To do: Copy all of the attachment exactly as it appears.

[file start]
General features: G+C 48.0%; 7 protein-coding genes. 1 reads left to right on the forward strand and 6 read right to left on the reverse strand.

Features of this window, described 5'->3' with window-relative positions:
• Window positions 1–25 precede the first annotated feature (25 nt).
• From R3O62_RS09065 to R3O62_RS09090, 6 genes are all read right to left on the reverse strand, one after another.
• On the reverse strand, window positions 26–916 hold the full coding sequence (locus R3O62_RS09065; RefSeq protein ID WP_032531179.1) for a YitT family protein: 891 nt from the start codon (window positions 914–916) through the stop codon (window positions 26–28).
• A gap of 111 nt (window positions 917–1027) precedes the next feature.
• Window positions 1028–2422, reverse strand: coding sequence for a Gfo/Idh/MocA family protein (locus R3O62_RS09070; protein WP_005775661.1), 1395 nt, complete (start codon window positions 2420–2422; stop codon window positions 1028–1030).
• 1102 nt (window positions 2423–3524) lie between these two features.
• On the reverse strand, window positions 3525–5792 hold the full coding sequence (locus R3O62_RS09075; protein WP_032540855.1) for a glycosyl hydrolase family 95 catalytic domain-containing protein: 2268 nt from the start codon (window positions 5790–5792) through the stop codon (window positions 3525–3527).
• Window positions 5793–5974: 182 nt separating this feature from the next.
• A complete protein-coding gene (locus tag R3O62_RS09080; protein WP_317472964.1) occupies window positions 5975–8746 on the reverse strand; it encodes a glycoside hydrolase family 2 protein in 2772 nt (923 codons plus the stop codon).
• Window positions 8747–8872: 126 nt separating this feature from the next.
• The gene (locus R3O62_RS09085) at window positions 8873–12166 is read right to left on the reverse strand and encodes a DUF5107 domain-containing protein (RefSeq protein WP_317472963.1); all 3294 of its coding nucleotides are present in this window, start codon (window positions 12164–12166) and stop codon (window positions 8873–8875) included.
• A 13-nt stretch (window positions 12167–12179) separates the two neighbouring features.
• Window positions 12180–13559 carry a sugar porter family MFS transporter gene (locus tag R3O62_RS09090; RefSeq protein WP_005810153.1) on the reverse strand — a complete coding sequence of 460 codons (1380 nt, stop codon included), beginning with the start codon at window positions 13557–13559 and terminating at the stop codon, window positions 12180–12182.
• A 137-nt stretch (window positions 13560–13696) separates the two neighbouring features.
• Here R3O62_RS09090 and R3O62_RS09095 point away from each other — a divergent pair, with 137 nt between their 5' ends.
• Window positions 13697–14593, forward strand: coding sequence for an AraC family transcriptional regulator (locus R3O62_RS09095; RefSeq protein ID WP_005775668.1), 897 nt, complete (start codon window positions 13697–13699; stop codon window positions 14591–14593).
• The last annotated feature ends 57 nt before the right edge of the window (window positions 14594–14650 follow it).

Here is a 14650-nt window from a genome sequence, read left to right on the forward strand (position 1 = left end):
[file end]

General features: G+C 48.0%; 7 protein-coding genes. 1 reads left to right on the forward strand and 6 read right to left on the reverse strand.

Features of this window, described 5'->3' with window-relative positions:
• Window positions 1–25 precede the first annotated feature (25 nt).
• From R3O62_RS09065 to R3O62_RS09090, 6 genes are all read right to left on the reverse strand, one after another.
• On the reverse strand, window positions 26–916 hold the full coding sequence (locus R3O62_RS09065; RefSeq protein ID WP_032531179.1) for a YitT family protein: 891 nt from the start codon (window positions 914–916) through the stop codon (window positions 26–28).
• A gap of 111 nt (window positions 917–1027) precedes the next feature.
• Window positions 1028–2422, reverse strand: coding sequence for a Gfo/Idh/MocA family protein (locus R3O62_RS09070; protein WP_005775661.1), 1395 nt, complete (start codon window positions 2420–2422; stop codon window positions 1028–1030).
• 1102 nt (window positions 2423–3524) lie between these two features.
• On the reverse strand, window positions 3525–5792 hold the full coding sequence (locus R3O62_RS09075; protein WP_032540855.1) for a glycosyl hydrolase family 95 catalytic domain-containing protein: 2268 nt from the start codon (window positions 5790–5792) through the stop codon (window positions 3525–3527).
• Window positions 5793–5974: 182 nt separating this feature from the next.
• A complete protein-coding gene (locus tag R3O62_RS09080; protein WP_317472964.1) occupies window positions 5975–8746 on the reverse strand; it encodes a glycoside hydrolase family 2 protein in 2772 nt (923 codons plus the stop codon).
• Window positions 8747–8872: 126 nt separating this feature from the next.
• The gene (locus R3O62_RS09085) at window positions 8873–12166 is read right to left on the reverse strand and encodes a DUF5107 domain-containing protein (RefSeq protein WP_317472963.1); all 3294 of its coding nucleotides are present in this window, start codon (window positions 12164–12166) and stop codon (window positions 8873–8875) included.
• A 13-nt stretch (window positions 12167–12179) separates the two neighbouring features.
• Window positions 12180–13559 carry a sugar porter family MFS transporter gene (locus tag R3O62_RS09090; RefSeq protein WP_005810153.1) on the reverse strand — a complete coding sequence of 460 codons (1380 nt, stop codon included), beginning with the start codon at window positions 13557–13559 and terminating at the stop codon, window positions 12180–12182.
• A 137-nt stretch (window positions 13560–13696) separates the two neighbouring features.
• Here R3O62_RS09090 and R3O62_RS09095 point away from each other — a divergent pair, with 137 nt between their 5' ends.
• Window positions 13697–14593, forward strand: coding sequence for an AraC family transcriptional regulator (locus R3O62_RS09095; RefSeq protein ID WP_005775668.1), 897 nt, complete (start codon window positions 13697–13699; stop codon window positions 14591–14593).
• The last annotated feature ends 57 nt before the right edge of the window (window positions 14594–14650 follow it).

Here is a 14650-nt window from a genome sequence, read left to right on the forward strand (position 1 = left end):